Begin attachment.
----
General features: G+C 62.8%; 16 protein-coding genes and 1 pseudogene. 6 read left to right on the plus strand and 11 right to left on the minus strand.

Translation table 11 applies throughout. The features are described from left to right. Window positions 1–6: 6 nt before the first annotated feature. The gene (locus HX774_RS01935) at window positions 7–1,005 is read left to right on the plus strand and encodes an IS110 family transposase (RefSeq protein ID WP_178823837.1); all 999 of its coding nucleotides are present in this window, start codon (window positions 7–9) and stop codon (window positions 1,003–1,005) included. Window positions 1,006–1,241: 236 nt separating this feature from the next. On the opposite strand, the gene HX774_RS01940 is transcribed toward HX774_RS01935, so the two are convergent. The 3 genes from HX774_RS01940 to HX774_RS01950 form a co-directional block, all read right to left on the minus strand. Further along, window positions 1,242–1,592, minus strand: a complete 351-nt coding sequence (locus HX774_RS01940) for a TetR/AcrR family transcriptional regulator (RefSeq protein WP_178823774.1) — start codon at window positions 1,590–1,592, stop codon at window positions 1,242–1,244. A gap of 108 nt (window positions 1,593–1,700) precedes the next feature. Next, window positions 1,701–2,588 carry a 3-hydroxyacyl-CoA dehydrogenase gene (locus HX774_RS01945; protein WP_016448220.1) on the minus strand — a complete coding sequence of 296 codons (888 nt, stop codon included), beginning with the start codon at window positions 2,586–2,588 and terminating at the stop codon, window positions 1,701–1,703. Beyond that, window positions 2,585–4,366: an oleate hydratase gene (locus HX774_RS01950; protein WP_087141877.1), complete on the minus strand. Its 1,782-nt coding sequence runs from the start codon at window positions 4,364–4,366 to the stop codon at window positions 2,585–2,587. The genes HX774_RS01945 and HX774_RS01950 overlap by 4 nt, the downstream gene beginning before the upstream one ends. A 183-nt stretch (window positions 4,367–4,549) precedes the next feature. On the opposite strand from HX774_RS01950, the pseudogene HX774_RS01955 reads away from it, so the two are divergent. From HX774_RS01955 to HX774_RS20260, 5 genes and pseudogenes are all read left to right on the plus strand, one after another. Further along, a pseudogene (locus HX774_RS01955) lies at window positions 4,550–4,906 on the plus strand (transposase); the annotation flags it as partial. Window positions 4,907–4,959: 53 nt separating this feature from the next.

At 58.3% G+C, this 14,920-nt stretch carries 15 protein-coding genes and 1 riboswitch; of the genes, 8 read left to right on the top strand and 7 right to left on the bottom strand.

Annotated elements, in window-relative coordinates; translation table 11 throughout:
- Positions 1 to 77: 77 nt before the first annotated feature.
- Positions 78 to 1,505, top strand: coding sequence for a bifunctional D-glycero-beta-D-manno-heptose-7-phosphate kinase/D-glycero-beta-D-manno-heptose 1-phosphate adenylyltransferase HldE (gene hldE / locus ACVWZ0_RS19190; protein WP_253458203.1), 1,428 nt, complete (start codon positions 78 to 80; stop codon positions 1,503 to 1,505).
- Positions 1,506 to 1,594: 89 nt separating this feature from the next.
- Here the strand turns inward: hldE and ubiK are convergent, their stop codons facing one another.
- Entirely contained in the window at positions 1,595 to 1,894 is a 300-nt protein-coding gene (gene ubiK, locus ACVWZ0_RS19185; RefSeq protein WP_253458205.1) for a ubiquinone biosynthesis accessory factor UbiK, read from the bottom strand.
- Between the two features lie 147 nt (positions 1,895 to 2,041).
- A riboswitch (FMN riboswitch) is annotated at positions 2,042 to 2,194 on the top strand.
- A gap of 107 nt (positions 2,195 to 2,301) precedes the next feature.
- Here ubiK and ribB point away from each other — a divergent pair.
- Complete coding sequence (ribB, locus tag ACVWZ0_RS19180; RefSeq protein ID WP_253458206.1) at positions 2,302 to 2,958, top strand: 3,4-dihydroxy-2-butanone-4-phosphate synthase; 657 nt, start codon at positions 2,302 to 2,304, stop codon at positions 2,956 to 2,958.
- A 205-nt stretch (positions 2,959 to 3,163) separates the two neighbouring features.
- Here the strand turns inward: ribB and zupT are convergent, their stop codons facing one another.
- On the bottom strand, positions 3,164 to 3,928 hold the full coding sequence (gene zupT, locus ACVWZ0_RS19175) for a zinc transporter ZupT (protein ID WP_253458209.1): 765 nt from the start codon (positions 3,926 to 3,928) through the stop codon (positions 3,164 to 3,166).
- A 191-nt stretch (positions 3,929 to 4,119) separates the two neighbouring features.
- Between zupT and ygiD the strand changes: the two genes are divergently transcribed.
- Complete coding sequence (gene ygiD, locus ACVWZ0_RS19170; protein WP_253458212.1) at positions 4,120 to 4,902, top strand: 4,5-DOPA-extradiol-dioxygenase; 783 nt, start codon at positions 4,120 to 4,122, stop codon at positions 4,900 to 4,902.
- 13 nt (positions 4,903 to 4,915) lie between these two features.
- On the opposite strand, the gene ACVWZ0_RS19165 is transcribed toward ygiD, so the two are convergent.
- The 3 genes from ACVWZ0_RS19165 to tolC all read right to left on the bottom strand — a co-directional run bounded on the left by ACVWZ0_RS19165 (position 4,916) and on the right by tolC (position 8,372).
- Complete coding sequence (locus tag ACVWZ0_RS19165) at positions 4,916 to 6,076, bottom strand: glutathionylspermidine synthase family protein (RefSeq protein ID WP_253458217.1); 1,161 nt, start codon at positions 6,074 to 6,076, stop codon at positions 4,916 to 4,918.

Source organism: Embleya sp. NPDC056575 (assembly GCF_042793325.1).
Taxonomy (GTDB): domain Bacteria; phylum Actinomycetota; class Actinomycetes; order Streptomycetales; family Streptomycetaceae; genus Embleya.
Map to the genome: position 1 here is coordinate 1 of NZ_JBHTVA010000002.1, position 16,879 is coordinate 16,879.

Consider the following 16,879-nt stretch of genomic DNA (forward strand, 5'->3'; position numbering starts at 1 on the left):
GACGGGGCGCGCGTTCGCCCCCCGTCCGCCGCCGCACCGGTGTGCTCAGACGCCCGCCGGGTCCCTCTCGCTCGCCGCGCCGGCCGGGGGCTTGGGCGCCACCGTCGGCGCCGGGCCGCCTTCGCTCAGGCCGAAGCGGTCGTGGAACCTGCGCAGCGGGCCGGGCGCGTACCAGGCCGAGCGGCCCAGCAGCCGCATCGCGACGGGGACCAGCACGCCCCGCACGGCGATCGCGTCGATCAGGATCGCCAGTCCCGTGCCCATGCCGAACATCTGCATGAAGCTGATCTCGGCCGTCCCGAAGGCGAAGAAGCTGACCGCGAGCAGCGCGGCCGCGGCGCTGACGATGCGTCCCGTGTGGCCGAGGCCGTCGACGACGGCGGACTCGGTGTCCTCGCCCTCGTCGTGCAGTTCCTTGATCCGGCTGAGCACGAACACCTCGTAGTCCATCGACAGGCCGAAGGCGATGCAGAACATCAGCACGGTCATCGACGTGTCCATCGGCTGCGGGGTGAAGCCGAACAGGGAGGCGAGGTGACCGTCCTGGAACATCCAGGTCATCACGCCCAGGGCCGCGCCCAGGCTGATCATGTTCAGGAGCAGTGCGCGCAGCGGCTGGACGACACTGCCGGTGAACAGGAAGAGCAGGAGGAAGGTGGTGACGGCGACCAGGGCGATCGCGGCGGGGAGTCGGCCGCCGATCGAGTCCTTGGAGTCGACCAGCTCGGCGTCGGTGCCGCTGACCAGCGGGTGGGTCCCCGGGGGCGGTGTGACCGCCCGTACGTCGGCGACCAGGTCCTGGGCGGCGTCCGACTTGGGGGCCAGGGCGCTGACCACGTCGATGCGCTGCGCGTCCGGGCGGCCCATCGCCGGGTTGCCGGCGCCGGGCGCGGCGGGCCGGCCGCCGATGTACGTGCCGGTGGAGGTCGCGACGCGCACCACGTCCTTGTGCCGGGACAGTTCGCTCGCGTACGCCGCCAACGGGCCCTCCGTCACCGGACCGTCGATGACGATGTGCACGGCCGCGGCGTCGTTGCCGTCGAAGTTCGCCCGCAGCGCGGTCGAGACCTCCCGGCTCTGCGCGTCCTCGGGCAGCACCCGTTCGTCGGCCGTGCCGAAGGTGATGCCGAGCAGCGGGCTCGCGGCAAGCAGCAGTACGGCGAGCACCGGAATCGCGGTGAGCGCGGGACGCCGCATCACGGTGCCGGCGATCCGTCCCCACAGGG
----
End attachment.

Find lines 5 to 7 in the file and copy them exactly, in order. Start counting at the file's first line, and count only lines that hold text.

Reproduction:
- Positions 1 to 77: 77 nt before the first annotated feature.
- Positions 78 to 1,505, top strand: coding sequence for a bifunctional D-glycero-beta-D-manno-heptose-7-phosphate kinase/D-glycero-beta-D-manno-heptose 1-phosphate adenylyltransferase HldE (gene hldE / locus ACVWZ0_RS19190; protein WP_253458203.1), 1,428 nt, complete (start codon positions 78 to 80; stop codon positions 1,503 to 1,505).
- Positions 1,506 to 1,594: 89 nt separating this feature from the next.